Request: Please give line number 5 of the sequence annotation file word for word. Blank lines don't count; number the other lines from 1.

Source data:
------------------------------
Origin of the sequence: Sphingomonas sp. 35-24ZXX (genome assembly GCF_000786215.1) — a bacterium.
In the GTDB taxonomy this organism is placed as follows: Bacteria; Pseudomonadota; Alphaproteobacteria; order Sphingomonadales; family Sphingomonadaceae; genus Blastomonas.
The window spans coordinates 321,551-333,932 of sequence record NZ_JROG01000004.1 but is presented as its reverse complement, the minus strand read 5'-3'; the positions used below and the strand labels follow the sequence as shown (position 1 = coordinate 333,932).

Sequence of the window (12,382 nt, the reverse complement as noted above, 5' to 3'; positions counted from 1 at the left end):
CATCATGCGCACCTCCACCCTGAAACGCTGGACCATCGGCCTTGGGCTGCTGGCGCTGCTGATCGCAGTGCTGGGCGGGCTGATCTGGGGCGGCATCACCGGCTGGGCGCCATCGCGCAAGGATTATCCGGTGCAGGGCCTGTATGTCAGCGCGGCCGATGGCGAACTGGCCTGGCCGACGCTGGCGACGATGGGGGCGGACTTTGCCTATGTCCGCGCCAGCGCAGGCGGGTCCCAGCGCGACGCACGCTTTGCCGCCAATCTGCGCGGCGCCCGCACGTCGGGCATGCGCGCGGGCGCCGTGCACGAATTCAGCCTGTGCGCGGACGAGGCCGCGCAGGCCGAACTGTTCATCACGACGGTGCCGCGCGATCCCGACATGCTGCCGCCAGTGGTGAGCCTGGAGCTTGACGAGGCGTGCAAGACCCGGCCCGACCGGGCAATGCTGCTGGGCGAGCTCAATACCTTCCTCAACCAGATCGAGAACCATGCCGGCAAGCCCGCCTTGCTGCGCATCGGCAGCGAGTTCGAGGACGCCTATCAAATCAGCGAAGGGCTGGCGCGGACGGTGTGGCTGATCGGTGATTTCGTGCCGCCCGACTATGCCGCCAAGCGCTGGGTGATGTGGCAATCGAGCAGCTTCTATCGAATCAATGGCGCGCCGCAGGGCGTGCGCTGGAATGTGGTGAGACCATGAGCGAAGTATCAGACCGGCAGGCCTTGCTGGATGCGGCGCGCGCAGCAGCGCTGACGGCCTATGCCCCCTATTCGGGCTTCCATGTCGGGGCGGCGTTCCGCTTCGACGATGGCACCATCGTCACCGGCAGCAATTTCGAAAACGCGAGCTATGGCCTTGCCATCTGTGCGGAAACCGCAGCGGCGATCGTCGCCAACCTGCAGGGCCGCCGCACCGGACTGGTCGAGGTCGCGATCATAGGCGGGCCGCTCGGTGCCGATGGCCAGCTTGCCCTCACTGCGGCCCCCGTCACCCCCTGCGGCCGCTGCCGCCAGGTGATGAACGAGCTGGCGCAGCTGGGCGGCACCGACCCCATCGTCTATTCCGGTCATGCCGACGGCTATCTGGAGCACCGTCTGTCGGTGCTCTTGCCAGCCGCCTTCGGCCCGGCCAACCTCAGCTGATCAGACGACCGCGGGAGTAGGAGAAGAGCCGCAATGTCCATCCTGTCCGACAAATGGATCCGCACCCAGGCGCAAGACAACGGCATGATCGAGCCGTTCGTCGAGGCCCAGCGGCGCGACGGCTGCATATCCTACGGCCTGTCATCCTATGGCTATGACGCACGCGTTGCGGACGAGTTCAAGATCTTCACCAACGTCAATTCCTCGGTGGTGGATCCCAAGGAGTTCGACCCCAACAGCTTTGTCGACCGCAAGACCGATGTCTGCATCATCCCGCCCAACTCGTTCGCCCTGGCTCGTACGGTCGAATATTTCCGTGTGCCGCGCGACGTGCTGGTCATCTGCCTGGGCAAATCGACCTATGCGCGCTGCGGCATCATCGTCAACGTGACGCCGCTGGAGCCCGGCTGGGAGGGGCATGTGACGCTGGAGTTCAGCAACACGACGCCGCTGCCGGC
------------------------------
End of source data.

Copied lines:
CATCATGCGCACCTCCACCCTGAAACGCTGGACCATCGGCCTTGGGCTGCTGGCGCTGCTGATCGCAGTGCTGGGCGGGCTGATCTGGGGCGGCATCACCGGCTGGGCGCCATCGCGCAAGGATTATCCGGTGCAGGGCCTGTATGTCAGCGCGGCCGATGGCGAACTGGCCTGGCCGACGCTGGCGACGATGGGGGCGGACTTTGCCTATGTCCGCGCCAGCGCAGGCGGGTCCCAGCGCGACGCACGCTTTGCCGCCAATCTGCGCGGCGCCCGCACGTCGGGCATGCGCGCGGGCGCCGTGCACGAATTCAGCCTGTGCGCGGACGAGGCCGCGCAGGCCGAACTGTTCATCACGACGGTGCCGCGCGATCCCGACATGCTGCCGCCAGTGGTGAGCCTGGAGCTTGACGAGGCGTGCAAGACCCGGCCCGACCGGGCAATGCTGCTGGGCGAGCTCAATACCTTCCTCAACCAGATCGAGAACCATGCCGGCAAGCCCGCCTTGCTGCGCATCGGCAGCGAGTTCGAGGACGCCTATCAAATCAGCGAAGGGCTGGCGCGGACGGTGTGGCTGATCGGTGATTTCGTGCCGCCCGACTATGCCGCCAAGCGCTGGGTGATGTGGCAATCGAGCAGCTTCTATCGAATCAATGGCGCGCCGCAGGGCGTGCGCTGGAATGTGGTGAGACCATGAGCGAAGTATCAGACCGGCAGGCCTTGCTGGATGCGGCGCGCGCAGCAGCGCTGACGGCCTATGCCCCCTATTCGGGCTTCCATGTCGGGGCGGCGTTCCGCTTCGACGATGGCACCATCGTCACCGGCAGCAATTTCGAAAACGCGAGCTATGGCCTTGCCATCTGTGCGGAAACCGCAGCGGCGATCGTCGCCAACCTGCAGGGCCGCCGCACCGGACTGGTCGAGGTCGCGATCATAGGCGGGCCGCTCGGTGCCGATGGCCAGCTTGCCCTCACTGCGGCCCCCGTCACCCCCTGCGGCCGCTGCCGCCAGGTGATGAACGAGCTGGCGCAGCTGGGCGGCACCGACCCCATCGTCTATTCCGGTCATGCCGACGGCTATCTGGAGCACCGTCTGTCGGTGCTCTTGCCAGCCGCCTTCGGCCCGGCCAACCTCAGCTGATCAGACGACCGCGGGAGTAGGAGAAGAGCCGCAATGTCCATCCTGTCCGACAAATGGATCCGCACCCAGGCGCAAGACAACGGCATGATCGAGCCGTTCGTCGAGGCCCAGCGGCGCGACGGCTGCATATCCTACGGCCTGTCATCCTATGGCTATGACGCACGCGTTGCGGACGAGTTCAAGATCTTCACCAACGTCAATTCCTCGGTGGTGGATCCCAAGGAGTTCGACCCCAACAGCTTTGTCGACCGCAAGACCGATGTCTGCATCATCCCGCCCAACTCGTTCGCCCTGGCTCGTACGGTCGAATATTTCCGTGTGCCGCGCGACGTGCTGGTCATCTGCCTGGGCAAATCGACCTATGCGCGCTGCGGCATCATCGTCAACGTGACGCCGCTGGAGCCCGGCTGGGAGGGGCATGTGACGCTGGAGTTCAGCAACACGACGCCGCTGCCGGC